The closing of the Sears store reminded Pete Reinthaler of Peshastin that Sears was involved in more than retail business historically.
They made Sears houses. And autos, twice. Reinthaler shared an article he wrote for a car club about them: “Sears cars from 1908 to 1912 were produced by the Lincoln Motor Car Works, which bears no relationship with the company founded by Henry Leland that was sold to Henry Ford in 1922.”
He has owned several old Sears models, and still has one, a 1910 Model K Runabout driven by a two cylinder engine under the seat, and steered by a tiller.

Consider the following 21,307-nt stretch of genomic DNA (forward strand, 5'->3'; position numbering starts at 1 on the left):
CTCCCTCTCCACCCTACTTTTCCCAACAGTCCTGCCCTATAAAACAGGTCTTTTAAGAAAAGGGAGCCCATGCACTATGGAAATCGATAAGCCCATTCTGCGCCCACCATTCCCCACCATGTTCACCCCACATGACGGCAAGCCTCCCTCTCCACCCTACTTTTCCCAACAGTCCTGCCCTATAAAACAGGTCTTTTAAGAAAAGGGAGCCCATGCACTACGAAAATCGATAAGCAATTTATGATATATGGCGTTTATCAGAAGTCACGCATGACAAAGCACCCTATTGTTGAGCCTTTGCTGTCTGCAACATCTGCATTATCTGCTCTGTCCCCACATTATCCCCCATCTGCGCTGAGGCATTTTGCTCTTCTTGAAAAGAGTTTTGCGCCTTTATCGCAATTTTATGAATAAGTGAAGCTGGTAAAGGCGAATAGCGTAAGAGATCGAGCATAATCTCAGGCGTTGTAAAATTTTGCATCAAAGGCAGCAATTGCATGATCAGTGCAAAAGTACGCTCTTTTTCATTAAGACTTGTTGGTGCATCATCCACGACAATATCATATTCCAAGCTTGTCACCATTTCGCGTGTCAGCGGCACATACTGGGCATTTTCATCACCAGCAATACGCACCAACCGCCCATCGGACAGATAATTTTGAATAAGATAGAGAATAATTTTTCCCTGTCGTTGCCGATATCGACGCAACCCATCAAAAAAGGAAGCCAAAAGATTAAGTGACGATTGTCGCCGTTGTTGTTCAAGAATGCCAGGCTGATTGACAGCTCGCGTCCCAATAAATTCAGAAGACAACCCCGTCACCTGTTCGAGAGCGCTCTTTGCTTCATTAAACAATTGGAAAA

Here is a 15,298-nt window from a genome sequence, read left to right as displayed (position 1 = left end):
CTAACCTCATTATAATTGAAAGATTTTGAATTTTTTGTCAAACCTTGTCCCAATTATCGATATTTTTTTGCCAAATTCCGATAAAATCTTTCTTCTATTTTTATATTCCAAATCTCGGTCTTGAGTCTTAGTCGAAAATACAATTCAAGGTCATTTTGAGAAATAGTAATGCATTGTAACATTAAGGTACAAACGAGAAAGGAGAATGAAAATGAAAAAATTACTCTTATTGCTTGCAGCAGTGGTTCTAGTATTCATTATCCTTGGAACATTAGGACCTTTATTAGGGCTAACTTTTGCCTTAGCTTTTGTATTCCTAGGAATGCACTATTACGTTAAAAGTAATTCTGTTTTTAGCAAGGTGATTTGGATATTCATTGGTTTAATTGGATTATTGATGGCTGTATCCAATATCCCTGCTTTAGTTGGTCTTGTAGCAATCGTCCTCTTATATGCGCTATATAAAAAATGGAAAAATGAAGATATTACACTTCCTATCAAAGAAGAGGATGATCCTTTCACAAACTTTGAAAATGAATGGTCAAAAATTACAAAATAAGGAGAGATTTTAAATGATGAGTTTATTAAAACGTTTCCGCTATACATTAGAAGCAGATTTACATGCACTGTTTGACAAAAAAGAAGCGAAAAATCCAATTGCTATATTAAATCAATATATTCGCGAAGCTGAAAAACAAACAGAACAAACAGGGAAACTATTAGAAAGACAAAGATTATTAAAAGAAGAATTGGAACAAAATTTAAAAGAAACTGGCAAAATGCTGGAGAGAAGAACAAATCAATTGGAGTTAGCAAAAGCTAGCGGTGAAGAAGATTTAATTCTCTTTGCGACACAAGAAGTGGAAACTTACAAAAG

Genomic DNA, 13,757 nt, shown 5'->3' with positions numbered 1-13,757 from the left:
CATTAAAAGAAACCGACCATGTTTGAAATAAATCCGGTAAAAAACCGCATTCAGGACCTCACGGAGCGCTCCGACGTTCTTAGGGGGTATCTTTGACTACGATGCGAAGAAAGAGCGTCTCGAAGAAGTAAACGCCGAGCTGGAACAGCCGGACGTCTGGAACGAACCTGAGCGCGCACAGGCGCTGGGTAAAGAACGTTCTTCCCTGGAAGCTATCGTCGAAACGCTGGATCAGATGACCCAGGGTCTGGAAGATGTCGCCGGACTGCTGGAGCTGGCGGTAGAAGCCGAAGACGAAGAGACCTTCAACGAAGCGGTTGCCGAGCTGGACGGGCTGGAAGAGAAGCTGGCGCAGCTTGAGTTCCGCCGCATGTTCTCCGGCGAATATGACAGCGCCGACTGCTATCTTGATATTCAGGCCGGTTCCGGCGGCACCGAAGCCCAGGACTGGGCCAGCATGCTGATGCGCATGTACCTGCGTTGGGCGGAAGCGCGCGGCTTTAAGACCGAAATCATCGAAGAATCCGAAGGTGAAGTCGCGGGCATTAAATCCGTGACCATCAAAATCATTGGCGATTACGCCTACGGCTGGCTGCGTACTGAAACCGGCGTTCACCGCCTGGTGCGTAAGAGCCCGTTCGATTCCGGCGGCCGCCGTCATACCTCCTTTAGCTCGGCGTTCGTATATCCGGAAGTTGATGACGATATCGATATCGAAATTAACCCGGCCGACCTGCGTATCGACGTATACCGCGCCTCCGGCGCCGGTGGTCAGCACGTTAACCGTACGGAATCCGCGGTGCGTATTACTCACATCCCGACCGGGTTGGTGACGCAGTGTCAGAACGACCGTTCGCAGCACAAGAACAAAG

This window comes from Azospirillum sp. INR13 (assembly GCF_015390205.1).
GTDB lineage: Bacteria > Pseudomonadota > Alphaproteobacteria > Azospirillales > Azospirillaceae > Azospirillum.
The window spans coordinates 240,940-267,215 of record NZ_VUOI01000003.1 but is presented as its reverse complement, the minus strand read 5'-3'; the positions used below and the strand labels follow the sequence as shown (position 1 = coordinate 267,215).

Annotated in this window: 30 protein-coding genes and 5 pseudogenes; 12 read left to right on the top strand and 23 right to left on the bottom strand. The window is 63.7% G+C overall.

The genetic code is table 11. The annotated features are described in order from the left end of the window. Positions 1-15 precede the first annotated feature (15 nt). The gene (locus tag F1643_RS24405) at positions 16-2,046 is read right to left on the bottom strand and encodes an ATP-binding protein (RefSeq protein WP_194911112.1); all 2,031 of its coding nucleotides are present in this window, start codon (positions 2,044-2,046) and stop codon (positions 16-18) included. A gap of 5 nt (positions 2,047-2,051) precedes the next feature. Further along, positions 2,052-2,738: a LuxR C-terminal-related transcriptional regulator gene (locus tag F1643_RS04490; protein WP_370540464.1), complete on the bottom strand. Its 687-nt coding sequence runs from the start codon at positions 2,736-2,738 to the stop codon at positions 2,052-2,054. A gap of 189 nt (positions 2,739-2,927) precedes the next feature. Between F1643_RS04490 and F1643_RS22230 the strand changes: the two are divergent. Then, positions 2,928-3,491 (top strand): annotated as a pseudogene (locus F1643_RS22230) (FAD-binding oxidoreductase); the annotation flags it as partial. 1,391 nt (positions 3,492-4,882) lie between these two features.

The second entry of Sears into the auto business came after World War II when Henry Kaiser sold his “Henry J” to Sears as the Allstate.
“Allstate automobile was only sold in small towns where Kaiser had no dealerships, so that the Allstate and Henry J were never direct competitors in the same town. The Allstate was a Henry J equipped with Sears tires, batteries and accessories, and what must have been the world’s ugliest plastic upholstery,” Reinthaler writes. “I got mine down in south Texas as part of a deal where I had to acquire four cars (a Kaiser, a Henry J, a Willys sedan, and the Allstate) and only after I got all the cars home, did I discover that the Allstate was equipped with a brand-new engine!”